Ten years on from 7/7, terror threat to businesses has changed
This month's commemoration of the July 7 London bombings and recent attacks in France, Tunisia and Kuwait show how Islamic terrorist tactics have changed.
Today, the terrorist threat is less predictable, and more diverse – but potentially just as disruptive for businesses.
Unlike the July 7 attacks, in which 52 people were killed in the bombings of three Tube trains and a bus, there was no coordination of the three attacks last month, says Control Risks. Islamic State (IS) only carried out the Kuwaiti mosque bomb – although there is evidence it provided support or at least inspiration for the other two.
The attacks in France, Tunisia and Kuwait followed the trend in recent years in which terrorists have shifted away from large, spectacular attacks against high-profile targets to isolated attacks carried out by one or a small handful of assailants.
The shift in tactics mainly reflects improved counterterrorism efforts from Western governments, says Jonathan Wood, Associate Director of Global Issues in Control Risks’ Global Risk Analysis team. “Large scale or transnational attacks have become much more difficult to plan without detection and execute without disruption.”
MI5, Britain’s domestic intelligence agency, has virtually doubled in size since the July 7 bombings a decade ago, while in recent months the authorities in Australia and Germany claimed to have thwarted major terror attacks.
But although the threat of a major attack has receded, the danger has increased of ‘lone wolf’ attacks that are more difficult to detect and stop.
“The attacks we’ve seen recently have specifically targeted people, rather than assets or buildings,” says Ben Wakeham, a terrorism underwriter at Hiscox London Market. “IS, and the groups associated with it, sees taking lives as a much more effective way of creating fear and affecting the popular psyche than major symbolic attacks, such as 9/11 or 7/7.”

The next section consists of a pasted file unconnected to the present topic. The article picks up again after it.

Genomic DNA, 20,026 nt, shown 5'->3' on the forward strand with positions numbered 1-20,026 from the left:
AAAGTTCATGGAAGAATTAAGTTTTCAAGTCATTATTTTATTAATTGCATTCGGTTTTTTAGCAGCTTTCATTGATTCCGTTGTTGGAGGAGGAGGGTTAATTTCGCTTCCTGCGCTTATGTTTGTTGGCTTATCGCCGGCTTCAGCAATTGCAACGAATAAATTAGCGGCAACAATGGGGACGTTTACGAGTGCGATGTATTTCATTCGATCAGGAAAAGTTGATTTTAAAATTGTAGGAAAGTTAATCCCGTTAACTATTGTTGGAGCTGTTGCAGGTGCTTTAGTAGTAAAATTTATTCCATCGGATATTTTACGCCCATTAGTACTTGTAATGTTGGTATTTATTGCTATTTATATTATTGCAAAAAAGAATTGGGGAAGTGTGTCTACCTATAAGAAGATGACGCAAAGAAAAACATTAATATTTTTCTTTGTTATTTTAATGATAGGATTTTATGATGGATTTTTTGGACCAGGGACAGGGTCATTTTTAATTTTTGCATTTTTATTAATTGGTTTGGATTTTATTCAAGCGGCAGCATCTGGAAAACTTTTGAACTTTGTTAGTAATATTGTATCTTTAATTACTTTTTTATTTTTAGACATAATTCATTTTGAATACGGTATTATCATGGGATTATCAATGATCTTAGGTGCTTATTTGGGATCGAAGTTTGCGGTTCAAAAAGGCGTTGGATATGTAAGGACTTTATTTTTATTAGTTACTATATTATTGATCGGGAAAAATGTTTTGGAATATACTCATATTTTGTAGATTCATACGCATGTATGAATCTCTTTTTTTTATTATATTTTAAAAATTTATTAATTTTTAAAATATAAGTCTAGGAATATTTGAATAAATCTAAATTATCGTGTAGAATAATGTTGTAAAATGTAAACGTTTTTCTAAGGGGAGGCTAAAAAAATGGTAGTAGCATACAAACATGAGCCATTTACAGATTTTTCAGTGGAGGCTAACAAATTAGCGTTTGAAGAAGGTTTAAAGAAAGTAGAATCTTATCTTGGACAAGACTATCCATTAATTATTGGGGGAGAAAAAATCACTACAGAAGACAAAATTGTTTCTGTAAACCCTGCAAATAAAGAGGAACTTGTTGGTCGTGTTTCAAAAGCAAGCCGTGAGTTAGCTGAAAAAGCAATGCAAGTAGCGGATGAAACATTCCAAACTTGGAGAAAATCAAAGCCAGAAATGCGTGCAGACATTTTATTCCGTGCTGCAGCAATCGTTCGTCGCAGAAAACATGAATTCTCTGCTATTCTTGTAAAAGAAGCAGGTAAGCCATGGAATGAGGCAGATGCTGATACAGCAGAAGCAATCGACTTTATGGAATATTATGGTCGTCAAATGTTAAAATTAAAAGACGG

Terror threat to businesses
This changing mode of terrorist attack presents a growing problem for businesses, as traditional terrorism insurance policies are primarily aimed at covering the physical effects of an attack, rather than the effect it has on revenue.
“Until now, the market has used physical damage as a trigger for when they would pay out on a loss,” says Wakeham. “But the trend of recent lone wolf attacks focused on people, rather than physical assets, means clients may suffer significant interruption to their business without incurring any physical damage. But without any physical damage, these losses are not covered under traditional policies.”
An attack does not even need to take place for businesses to be affected. In the current heightened state of tension, an unclaimed bag, suspicious vehicle or threatening post on social media could spark a security alert. “They could generate business interruption losses because the security services deem the threat to be credible enough to prompt a business or location to be evacuated or shut down in a security alert,” says Wakeham.
New product for new exposure
Hiscox has responded by creating a new threat product. The first of its kind in the market, it protects businesses against financial losses created by their premises being shut down by a security alert. It offers cover of up to $5 million for any single event, with an annual aggregate of $20 million.
“We’ve designed a product that responds to clients’ needs and the type of risks they now face,” says Wakeham.
Companies’ interest in this type of policy has grown since a string of attacks that resulted in widespread disruption to city centres, such as the 2013 lockdown of much of central Boston during the hunt for the marathon bombers and the 2014 Sydney café siege.
In the case of the horrific attack on holidaymakers in Sousse, the policy would have been triggered if a neighbouring hotel were forced to shut down by the security services, says Wakeham.
The threat from lone wolf attacks is unlikely to go away for the foreseeable future – and could even rise. Leaders have warned of the growing threat of terrorist attacks in the US, Europe, and countries such as Australia from returning jihadist fighters. Although none of the recent attacks have been linked to fighters returning from Syria, if such attacks were to happen they would probably follow the same lone wolf methodology which we have seen with increasing regularity over the past 18 months, concludes Wakeham.